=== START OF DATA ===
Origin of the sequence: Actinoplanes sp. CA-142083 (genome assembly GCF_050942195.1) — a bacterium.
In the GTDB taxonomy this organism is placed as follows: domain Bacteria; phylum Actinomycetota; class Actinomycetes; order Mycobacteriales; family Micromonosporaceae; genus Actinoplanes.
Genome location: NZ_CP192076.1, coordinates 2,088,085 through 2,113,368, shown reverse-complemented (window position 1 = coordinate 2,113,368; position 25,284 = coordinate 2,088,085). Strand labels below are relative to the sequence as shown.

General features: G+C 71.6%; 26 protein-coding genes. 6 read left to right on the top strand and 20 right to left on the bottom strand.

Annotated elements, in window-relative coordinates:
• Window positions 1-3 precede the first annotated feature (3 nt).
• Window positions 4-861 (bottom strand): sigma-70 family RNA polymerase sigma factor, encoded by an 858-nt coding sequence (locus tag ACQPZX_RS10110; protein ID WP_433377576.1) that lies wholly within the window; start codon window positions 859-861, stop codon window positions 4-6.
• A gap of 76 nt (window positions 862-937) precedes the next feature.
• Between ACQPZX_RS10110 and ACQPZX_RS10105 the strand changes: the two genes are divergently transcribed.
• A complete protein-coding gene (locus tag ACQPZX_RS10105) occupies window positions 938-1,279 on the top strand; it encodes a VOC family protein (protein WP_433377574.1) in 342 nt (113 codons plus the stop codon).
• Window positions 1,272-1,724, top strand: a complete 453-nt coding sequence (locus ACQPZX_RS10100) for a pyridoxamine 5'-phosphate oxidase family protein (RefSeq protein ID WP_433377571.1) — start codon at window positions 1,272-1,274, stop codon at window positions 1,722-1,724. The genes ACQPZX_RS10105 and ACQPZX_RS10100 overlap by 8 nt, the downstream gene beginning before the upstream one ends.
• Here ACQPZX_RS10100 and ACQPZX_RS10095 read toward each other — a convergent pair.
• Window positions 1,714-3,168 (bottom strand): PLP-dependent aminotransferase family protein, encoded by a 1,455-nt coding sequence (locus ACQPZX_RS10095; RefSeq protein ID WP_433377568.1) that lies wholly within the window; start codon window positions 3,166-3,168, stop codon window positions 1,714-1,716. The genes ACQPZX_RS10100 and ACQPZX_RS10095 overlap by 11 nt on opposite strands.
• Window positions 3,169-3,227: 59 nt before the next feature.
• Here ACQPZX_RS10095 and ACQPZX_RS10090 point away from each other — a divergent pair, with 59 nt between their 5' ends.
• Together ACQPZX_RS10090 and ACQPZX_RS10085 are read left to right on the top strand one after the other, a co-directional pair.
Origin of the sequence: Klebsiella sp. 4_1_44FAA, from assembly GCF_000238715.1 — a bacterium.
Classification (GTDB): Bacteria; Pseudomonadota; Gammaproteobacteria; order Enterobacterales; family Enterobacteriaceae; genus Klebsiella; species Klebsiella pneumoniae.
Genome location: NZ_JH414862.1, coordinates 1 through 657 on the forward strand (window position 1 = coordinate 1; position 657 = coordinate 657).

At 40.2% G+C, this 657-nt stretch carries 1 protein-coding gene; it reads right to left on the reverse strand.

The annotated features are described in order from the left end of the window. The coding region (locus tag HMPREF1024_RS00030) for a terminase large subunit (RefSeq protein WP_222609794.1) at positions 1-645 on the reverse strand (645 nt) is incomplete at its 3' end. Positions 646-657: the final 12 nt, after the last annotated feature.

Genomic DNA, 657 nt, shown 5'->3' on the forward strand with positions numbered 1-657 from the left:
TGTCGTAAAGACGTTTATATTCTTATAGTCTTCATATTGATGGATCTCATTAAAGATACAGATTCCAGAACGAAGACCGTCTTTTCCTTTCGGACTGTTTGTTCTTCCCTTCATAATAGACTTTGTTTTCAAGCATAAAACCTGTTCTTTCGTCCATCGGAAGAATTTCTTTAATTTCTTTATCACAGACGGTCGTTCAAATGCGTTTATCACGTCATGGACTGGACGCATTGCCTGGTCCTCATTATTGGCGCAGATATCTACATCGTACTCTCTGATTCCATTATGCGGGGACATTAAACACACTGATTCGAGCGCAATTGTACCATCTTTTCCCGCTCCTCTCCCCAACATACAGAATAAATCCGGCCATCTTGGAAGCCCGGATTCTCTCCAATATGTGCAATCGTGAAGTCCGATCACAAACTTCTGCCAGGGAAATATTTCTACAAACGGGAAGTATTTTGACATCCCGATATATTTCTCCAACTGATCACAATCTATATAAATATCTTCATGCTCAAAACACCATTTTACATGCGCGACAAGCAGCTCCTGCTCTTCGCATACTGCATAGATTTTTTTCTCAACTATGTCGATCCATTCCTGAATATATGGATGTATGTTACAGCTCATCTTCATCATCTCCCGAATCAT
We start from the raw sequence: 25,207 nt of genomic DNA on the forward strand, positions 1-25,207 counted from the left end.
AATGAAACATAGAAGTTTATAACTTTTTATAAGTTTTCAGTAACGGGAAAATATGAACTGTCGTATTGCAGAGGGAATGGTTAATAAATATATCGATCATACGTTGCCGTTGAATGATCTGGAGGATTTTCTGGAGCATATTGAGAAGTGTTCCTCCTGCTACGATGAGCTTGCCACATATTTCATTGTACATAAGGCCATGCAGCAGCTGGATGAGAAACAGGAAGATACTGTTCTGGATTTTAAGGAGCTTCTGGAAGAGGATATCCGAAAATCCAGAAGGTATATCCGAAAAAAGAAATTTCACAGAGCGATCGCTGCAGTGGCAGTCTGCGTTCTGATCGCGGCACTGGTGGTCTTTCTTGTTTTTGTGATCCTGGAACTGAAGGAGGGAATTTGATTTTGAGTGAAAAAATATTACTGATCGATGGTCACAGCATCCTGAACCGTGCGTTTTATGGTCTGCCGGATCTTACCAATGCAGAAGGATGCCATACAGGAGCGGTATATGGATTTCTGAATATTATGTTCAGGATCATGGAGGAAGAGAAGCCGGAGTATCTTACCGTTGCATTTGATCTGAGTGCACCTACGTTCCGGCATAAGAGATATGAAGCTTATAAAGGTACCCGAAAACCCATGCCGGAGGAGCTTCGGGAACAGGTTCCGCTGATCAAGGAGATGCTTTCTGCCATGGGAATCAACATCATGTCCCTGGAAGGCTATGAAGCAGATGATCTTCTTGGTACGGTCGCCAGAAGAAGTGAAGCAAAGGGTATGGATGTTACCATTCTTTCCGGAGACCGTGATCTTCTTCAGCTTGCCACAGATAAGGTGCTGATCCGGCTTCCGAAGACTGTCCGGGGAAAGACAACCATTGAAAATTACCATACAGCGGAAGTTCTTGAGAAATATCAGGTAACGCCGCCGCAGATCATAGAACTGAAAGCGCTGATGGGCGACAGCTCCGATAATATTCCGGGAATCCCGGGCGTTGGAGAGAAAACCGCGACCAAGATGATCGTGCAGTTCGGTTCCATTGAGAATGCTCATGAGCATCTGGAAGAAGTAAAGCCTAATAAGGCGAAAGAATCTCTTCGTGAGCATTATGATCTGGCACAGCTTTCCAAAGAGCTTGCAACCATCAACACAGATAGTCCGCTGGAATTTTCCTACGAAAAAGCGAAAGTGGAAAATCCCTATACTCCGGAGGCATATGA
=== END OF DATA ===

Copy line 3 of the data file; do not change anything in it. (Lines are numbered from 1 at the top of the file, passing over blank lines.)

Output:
Genome location: NZ_CP192076.1, coordinates 2,088,085 through 2,113,368, shown reverse-complemented (window position 1 = coordinate 2,113,368; position 25,284 = coordinate 2,088,085). Strand labels below are relative to the sequence as shown.